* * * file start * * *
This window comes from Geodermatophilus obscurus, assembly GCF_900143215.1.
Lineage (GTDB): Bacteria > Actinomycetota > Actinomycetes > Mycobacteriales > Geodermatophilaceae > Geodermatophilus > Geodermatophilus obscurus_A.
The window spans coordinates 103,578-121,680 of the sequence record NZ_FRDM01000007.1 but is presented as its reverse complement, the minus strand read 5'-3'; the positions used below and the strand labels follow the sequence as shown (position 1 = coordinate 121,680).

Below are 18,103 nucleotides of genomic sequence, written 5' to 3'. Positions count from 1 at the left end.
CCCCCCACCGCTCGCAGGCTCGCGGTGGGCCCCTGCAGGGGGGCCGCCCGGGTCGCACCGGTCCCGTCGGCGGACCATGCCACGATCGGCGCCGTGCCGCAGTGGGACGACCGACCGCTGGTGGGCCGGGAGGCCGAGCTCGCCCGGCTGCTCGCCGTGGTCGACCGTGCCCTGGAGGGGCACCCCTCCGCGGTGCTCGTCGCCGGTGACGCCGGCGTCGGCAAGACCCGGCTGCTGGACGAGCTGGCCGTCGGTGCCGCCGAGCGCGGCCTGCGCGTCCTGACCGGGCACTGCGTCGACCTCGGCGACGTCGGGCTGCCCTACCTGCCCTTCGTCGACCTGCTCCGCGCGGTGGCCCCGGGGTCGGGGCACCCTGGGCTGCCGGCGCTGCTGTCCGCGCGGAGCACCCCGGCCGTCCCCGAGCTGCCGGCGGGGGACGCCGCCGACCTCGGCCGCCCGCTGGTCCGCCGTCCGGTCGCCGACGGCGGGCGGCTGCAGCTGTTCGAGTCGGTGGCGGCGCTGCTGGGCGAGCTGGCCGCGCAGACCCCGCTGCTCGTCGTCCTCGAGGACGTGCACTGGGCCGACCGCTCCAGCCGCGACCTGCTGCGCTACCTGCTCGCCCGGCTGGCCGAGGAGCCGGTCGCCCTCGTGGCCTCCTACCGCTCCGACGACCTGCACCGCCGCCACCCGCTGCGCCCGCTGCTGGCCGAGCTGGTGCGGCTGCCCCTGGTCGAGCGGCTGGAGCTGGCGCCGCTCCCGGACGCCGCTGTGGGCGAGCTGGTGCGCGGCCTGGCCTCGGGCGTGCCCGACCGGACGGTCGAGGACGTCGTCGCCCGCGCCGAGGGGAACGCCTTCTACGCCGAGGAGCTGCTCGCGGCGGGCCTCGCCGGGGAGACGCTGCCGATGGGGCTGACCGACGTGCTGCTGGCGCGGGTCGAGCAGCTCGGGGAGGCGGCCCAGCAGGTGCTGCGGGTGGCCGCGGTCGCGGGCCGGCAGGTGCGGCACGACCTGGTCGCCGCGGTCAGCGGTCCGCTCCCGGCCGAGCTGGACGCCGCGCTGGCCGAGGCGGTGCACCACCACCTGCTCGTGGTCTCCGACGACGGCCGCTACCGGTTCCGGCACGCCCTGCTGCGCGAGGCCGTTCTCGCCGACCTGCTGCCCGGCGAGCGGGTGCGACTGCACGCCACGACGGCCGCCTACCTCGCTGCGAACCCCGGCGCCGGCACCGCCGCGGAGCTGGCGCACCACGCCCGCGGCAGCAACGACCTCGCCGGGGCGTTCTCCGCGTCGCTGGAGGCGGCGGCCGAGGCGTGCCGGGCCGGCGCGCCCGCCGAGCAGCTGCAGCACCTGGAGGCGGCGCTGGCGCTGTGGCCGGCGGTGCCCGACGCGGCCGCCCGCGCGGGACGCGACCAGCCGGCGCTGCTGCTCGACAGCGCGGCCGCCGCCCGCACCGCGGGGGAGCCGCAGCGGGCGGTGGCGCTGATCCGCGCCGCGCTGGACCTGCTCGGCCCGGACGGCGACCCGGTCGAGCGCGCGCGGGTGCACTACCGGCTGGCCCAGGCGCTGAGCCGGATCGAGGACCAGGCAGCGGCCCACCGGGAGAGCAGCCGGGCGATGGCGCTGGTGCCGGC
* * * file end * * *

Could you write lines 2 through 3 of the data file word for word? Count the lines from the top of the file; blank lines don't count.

Lineage (GTDB): Bacteria > Actinomycetota > Actinomycetes > Mycobacteriales > Geodermatophilaceae > Geodermatophilus > Geodermatophilus obscurus_A.
The window spans coordinates 103,578-121,680 of the sequence record NZ_FRDM01000007.1 but is presented as its reverse complement, the minus strand read 5'-3'; the positions used below and the strand labels follow the sequence as shown (position 1 = coordinate 121,680).